Egg Earth Photo Credit: AZRainman via Compfight cc

    Breaking: Former Obama Campaign Staff’s Letter on Keystone XL

    A letter signed by (so far) 145 former Obama campaign staff calls on President Obama to reject the Keystone XL pipeline. There is no doubt that President Obama’s action on climate change will be a large part of his legacy, and at this point, President Obama’s position on Keystone XL is unclear. It is true that the Obama administration is doing some good things (like this) but building the Keystone Pipeline is one of the worst things he could allow to happen.

    Frustrated with this situation, the people who helped put President Obama in the White House, twice, are speaking out. Here is the letter:

    President Barack Obama
    The White House
    1600 Pennsylvania Ave NW
    Washington, DC 20500

    Dear President Obama,

    On November 7th, the day after Election Day, we took a break from entering last-minute data or cleaning our OFA field offices and crowded around iPhones and laptops to listen to you talk.From strip malls, grungy basements, and non-descript headquarters in our adoptedcommunities of Petersburg, VA or Manchester, NH or Aurora, CO, we paused for five minutes tohear from the man who inspired us to leave our homes and give every last ounce of energy tore-elect our President, a leader so awe-inspiring that we’d tear up just knowing he’d be in our zip code. You told us on the phone that day, “When I was your age, I had this vague inklingabout making a difference, but I didn’t know how to do it…I ended up becoming a communityorganizer.” So did we.

    It’s in that spirit that we write to ask you to reject the Keystone XL pipeline. We trust you tomake the right decision after you weigh all arguments, but one thing you taught us as organizersis that nothing can stand in the way of millions of voices calling for change. Mr. President, weare just a few of the millions of young people across the country who are frightened at theprospect of runaway climate change. One of the reasons we came to work for you in the firstplace is because we trust you understand how big this challenge is.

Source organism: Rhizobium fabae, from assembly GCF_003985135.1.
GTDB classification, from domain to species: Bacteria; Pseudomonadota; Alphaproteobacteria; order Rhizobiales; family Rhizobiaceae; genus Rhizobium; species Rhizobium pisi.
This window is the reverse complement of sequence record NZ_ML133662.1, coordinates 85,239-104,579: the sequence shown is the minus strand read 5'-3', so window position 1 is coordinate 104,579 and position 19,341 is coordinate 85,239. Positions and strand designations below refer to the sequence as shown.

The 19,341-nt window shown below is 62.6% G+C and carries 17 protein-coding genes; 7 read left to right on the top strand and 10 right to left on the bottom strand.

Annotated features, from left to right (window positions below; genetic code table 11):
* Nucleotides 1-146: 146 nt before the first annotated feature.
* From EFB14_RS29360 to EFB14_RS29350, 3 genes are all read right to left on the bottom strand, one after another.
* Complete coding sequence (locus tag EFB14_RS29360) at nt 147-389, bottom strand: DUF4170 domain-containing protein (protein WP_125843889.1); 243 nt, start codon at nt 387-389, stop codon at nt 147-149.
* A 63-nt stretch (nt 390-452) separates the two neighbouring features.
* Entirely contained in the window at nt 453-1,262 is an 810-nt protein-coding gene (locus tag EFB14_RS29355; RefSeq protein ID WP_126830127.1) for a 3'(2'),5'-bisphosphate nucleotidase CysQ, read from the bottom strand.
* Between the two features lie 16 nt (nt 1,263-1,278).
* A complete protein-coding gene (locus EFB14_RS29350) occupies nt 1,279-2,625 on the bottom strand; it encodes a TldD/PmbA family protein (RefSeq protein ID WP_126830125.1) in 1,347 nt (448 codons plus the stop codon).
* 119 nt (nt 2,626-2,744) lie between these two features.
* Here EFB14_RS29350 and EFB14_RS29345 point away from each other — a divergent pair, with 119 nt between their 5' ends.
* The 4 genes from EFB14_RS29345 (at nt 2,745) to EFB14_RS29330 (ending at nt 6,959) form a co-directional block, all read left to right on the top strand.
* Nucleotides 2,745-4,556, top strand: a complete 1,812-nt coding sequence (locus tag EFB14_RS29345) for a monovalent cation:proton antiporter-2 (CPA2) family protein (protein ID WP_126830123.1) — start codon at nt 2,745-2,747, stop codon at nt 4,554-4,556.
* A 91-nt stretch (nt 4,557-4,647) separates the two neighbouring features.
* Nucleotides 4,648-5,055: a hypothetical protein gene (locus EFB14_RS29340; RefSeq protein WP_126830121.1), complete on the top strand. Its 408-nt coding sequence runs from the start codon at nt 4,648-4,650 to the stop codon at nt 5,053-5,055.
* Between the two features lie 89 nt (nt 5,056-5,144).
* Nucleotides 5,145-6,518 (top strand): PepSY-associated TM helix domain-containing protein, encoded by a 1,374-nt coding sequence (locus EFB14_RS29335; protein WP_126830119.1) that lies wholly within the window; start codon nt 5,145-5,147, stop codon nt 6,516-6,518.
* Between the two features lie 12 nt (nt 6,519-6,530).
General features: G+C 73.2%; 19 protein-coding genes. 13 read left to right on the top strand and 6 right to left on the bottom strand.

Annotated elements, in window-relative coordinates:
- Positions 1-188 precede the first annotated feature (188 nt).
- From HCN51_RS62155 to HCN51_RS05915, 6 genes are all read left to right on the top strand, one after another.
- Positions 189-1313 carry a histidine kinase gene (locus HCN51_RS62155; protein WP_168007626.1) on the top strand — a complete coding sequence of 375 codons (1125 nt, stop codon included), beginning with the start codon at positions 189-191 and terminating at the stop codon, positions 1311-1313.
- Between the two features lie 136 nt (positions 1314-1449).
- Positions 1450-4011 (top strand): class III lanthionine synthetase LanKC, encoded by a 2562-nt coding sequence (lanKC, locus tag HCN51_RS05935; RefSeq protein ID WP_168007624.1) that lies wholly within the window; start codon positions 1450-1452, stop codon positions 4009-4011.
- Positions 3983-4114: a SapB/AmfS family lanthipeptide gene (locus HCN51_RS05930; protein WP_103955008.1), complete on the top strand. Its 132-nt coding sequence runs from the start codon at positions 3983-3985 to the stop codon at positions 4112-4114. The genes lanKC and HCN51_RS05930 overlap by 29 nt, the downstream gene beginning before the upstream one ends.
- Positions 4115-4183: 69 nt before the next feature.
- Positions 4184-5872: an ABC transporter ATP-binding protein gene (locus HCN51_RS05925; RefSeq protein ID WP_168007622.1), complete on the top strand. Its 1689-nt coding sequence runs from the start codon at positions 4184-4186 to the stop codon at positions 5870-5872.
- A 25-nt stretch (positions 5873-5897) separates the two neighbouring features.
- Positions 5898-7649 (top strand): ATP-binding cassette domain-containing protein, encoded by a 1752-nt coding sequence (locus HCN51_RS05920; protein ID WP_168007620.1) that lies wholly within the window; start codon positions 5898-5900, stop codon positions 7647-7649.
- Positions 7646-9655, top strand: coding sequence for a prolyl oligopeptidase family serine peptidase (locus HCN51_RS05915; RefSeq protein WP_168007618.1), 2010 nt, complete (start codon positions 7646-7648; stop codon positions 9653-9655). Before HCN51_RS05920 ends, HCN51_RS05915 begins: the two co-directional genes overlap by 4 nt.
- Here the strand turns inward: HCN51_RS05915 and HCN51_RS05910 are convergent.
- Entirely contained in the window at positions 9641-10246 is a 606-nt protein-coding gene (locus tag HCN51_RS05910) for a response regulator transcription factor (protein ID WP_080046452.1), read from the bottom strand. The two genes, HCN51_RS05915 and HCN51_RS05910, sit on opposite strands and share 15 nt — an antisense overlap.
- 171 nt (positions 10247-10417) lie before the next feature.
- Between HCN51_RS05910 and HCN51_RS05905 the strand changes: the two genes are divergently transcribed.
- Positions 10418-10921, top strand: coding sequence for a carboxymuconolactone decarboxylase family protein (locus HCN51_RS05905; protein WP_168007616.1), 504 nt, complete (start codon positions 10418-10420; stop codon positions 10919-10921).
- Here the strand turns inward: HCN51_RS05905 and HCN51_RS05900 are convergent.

You can help cement your legacy as a climate champion by rejecting this pipeline. You alreadyknow all the reasons we can’t afford this pipeline — that it will lock in gigatons of carbon pollutionover the next four decades and that it could spill into our nation’s most valuable water sources –we’re just asking you to think of us when you make up your mind. Dozens of supporters acrossthe country told us they were casting their ballot for someone they could count on to make thetough calls when it came to our security and our health care and our climate. They voted for you,Mr. President, because we told them you’d be on the right side of history when you had to makethese calls. Because we knew you’d do the right thing and stop this pipeline.

    You closed out our call on November 7th by saying to us, “Over the last four years when peopleask me how do you put up with the frustrations of Washington, I just look to you. I think aboutwhat you guys are going to do. That’s the source of my hope and my inspiration, and I know thatyou guys won’t disappoint me.” For so long you have been the source of our hope andinspiration. Please don’t disappoint us. Reject Keystone XL.

    Sincerely,

    Then there are 145 signatures (see this document)

    If you are a former Obama campaign staffer, you can click here to add your name.

    HERE is the press release from We Are Power Shift